Seven New Wines to Explore this Spring
Celebrate the arrival of spring and explore a whole new world of wine with some exciting alternative varietals guaranteed to become firm new favourites.
To take the guess work out of what you think you might or might not enjoy, the Tasting Panel has selected seven favourite main-stream varietals our Members love and suggested a new alternative varietal that is similar.
Chardonnay + Roussanne, Sauvignon Blanc + Vermentino, Pinot G + Arneis, Riesling + Gruner Veltliner, Shiraz + Zinfandel, Cabernet Sauvignon + Durif, and Pinot Noir + Nero d’Avola.
Favourites you love + new finds to enjoy
"Wonderfully aromatic, Roussanne delivers all the stonefruit and honeysuckle characters that Chardonnay drinkers can’t resist,” says Tasting Panellist, Dave Mavor.
Roussanne hails from the Northern Rhône and its name comes from ‘roux’, French for ‘russet’, which describes the reddish-gold colour of its skin when ripe.
It thrives in moderate to warm climates such as Barossa Valley, McLaren Vale and Rutherglen.
Its rich texture makes it ideal with creamy sauces – roasted poultry, shellfish with cream sauce, pork dishes.
Discover the delights of Roussanne for free with each Chardonnay Charm Dozen
“Sauvignon Blanc fans will love how Vermentino is just as mouth-watering and full of citrus flavours,” says Tasting Panellist, Nicole Gow. Find out more about the variety with Nicole's Vermentino guide here.
Most famously grown on the Italian island of Sardinia, it makes perfect sense that Vermentino suits Australia’s warm climate, especially that of McLaren Vale. Styles range from light and fresh to rich and textural.
It thrives in cool to warm climates giving different characteristics. Grown increasingly in Australia, most notably in King Valley, McLaren Vale and the Hunter Valley.
Bright acidity and textural elements make it idea with a range of simply-prepared foods – grilled white fish, calamari, and tomato based sauces.
Experience the refreshing citrus flavours of Vermentino for free with the Symphony of Sauvignon Blanc Dozen.
“Crisp, floral and packed full of pear with a lovely texture, like Pinot G, Arneis is a fabulously food-friendly white,” says Tasting Panellist, Keith Tulloch.
Originating in Italy, Arneis is a white varietal winemakers often blend with Nebbiolo to add a touch of sweetness and perfume. Here in Australia, it’s living up to its reputation as being a little difficult to grow – an emerging hit.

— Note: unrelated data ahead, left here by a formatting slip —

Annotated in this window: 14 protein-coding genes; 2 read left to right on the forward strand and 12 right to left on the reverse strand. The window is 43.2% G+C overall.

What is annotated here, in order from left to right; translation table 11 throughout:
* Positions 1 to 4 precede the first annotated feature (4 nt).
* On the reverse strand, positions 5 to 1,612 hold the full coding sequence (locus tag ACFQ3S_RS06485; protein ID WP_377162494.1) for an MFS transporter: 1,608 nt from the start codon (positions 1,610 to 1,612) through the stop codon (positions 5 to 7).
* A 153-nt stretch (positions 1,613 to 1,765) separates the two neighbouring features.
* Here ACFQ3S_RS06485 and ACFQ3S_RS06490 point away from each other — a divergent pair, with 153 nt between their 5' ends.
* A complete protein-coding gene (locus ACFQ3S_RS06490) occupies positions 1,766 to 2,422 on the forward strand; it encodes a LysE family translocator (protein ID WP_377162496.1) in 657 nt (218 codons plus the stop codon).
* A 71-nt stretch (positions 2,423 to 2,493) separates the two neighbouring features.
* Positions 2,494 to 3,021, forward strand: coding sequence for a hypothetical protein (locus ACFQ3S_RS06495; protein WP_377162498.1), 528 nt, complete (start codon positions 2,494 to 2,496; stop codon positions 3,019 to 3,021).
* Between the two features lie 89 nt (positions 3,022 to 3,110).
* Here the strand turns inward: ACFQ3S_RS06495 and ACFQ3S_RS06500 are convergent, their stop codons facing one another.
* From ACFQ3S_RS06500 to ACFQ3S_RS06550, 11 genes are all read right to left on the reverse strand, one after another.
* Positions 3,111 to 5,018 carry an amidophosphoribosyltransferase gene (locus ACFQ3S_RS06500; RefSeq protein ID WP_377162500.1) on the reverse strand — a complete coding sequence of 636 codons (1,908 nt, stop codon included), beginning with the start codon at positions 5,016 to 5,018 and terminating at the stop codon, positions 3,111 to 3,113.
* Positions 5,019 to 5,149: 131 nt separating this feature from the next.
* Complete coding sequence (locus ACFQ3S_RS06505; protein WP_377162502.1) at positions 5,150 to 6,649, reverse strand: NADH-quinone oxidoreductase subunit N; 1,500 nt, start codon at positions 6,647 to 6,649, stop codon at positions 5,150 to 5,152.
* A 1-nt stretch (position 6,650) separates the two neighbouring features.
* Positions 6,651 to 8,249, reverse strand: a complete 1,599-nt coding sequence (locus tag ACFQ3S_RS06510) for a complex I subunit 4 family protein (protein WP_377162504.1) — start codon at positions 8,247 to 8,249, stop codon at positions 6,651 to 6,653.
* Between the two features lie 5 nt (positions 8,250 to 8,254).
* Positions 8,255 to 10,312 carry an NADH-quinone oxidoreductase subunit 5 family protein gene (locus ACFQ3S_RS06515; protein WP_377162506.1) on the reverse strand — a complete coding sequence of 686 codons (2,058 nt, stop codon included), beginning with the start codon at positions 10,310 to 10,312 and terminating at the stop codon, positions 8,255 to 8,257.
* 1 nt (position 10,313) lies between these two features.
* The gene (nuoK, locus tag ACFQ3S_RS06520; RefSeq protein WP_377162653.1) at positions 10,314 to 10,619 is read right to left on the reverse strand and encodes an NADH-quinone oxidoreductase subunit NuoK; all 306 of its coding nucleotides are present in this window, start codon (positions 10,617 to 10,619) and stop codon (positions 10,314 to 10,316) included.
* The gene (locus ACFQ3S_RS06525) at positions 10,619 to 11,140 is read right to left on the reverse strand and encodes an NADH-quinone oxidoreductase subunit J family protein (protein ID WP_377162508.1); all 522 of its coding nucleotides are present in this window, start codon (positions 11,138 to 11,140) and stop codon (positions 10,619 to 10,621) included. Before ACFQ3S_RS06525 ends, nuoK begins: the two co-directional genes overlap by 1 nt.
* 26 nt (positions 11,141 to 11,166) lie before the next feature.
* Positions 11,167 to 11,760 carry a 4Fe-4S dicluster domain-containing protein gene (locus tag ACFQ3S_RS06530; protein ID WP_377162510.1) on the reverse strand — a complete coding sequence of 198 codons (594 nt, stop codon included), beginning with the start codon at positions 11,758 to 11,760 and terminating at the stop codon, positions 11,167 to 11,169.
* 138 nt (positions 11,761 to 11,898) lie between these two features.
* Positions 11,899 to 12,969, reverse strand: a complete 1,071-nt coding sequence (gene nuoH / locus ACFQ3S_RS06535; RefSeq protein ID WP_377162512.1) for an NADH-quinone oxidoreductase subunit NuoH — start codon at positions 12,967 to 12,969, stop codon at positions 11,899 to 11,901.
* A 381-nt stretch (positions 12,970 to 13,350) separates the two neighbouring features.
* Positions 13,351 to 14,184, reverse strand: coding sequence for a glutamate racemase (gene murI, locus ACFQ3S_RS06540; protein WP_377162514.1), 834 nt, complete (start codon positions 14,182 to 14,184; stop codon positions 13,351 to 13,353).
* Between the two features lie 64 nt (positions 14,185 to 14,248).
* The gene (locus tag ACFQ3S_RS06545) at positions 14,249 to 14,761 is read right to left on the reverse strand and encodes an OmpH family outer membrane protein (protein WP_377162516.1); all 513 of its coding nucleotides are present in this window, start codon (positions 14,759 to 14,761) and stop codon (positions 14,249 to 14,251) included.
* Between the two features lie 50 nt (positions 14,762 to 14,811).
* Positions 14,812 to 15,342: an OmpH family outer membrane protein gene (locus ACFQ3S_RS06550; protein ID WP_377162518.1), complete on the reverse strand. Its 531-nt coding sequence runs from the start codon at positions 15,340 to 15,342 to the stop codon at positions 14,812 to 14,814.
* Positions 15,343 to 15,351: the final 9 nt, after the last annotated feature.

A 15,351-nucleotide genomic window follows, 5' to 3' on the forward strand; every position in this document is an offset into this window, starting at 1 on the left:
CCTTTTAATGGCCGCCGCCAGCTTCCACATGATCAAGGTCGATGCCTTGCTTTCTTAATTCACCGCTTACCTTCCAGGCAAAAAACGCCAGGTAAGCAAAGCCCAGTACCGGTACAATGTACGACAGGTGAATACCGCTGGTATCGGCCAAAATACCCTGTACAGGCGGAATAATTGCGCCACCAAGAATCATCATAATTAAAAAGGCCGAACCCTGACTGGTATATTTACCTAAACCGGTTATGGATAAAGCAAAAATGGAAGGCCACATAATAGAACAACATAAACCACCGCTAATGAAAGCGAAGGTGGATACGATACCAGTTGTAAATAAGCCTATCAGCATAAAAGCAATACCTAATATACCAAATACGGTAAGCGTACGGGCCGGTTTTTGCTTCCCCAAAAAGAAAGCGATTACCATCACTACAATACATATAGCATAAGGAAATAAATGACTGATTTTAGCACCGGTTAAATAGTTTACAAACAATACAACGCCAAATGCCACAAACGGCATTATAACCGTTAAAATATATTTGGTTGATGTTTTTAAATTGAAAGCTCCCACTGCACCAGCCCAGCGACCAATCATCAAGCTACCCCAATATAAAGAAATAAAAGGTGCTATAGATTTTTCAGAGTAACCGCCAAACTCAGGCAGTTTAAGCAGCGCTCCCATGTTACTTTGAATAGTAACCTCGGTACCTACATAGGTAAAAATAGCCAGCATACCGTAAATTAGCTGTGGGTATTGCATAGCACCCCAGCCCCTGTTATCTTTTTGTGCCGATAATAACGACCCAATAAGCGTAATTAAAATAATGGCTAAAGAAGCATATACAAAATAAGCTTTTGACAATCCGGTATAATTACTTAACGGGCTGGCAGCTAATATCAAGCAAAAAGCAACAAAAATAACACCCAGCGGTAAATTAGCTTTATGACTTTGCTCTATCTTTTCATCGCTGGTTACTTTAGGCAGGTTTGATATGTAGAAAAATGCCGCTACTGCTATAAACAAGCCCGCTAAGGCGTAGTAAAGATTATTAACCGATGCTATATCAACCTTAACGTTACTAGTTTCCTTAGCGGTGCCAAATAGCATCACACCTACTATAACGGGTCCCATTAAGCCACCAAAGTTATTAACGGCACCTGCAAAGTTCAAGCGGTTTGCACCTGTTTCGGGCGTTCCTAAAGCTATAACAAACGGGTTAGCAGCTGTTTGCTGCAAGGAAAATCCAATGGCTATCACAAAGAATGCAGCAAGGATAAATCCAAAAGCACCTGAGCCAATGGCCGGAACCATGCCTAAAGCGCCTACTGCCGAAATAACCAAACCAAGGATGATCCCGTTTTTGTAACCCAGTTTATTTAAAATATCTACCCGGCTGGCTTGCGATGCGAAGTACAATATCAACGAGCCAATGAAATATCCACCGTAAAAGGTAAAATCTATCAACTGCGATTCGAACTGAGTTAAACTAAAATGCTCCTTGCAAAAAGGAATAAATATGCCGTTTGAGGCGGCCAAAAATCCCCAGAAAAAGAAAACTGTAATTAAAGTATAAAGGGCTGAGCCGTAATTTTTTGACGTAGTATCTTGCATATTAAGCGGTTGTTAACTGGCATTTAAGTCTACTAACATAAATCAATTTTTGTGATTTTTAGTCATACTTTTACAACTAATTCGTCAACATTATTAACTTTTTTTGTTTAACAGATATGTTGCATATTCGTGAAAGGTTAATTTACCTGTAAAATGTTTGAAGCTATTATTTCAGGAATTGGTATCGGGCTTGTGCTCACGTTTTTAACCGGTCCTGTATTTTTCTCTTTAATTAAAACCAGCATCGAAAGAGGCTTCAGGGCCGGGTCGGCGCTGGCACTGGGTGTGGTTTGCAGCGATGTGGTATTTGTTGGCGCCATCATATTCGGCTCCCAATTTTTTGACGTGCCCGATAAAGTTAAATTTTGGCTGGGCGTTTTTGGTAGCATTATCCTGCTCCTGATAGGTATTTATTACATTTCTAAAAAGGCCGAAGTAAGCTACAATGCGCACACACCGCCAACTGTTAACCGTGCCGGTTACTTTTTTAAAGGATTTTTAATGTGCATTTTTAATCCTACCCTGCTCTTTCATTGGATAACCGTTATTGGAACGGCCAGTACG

It thrives on cool to moderate climates such as Adelaide Hills, King Valley and Mornington Peninsula.
A crisp yet generous and versatile variety – pair it with salads, egg-based dishes, antipasto.
Discover the food-friendly Arneis for free with the Pinot G Perfection Dozen
4. Gruner Veltliner
“Gruner Veltliner is very similar to Riesling, but with just a little more richness and a distinctive peppery aroma that I know you’ll adore," says Tasting Panellist, Trent Mannell.
Gruener Veltliner is the most famous and widely planted white variety in Austria. Here in Australia it’s gaining a great following due to passion of producers including Tomich Wines, Cape Barren and Geoff Hardy.
It thrives in cool climates such as Adelaide Hills.
An elegant, complex and savoury variety, ideally suited to aromatic dishes, spicy vegetables, tofu and Japanese.
Venture into the world of Gruner Veltliner for free with the Flourish of Riesling Dozen
“Big, rich and plummy, Zinfandel offers all the intensity that Shiraz lovers look for," says Tasting Panel co-Chairman, Phil Ryan.
Know in Australia more by its Puglian name of Primitivo, this robust red can have a very high alcohol content, sometimes as high as 17%! In America, it’s also made into a white wine called White Zin.
It thrives in warmer climates such as Barossa Valley, McLaren Vale and Rutherglen.
Its sweet fruit and spicy tannins pair well with smokey, spicy dishes – barbeques, spicy Asian dishes, and curries.
Savour the deliciousness of Zinfandel for free with the Shiraz Intensity Dozen
“Durif and Cabernet are similarly luxurious with dark cherry, chocolate and hints of anise,” says Tasting Panellist, Dave Mavor.
Hailing from the south of France, Durif is now most prolific in Australia and California. It has great ageing potential and blends beautifully with Shiraz.
It thrives in hot climates such as Rutherglen, Barossa Valley and Riverland.
Pair it with richer, high fat foods to balance the robust tannins – rich braised meats, casserole and meaty pasta.
Delve into the delicious world of Durif with the Chocolatey Cabernet Dozen.
7. Nero d’Avola
“With its spicy fruits and supple savoury texture, Nero d’Avola will sweep you off your feet,” says Tasting Panellist, Adam Walls. Find out more about the variety in Adam's video here
Translating as ‘black grape of Avola’, Nero d’Avola hails from the Italian town for which it’s named. It didn’t arrive in Australia until 1998 and while it’s not widely known, it’s proving to be a delicious drink.
It thrives in moderate to warm climates such as Barossa Valley, McLaren Vale, Riverland, Heathcote and Murray Darling.
Pair it with rich dishes that will be balanced by the tannins and high acidity – osso bucco, spicy Indian and game meat.
Make a Nero d’Avola discovery for free with the Pinot Noir Explosion Dozen.
Expand your cellar with all of these great new finds, and open up a whole new world of food and wine matching possibilities.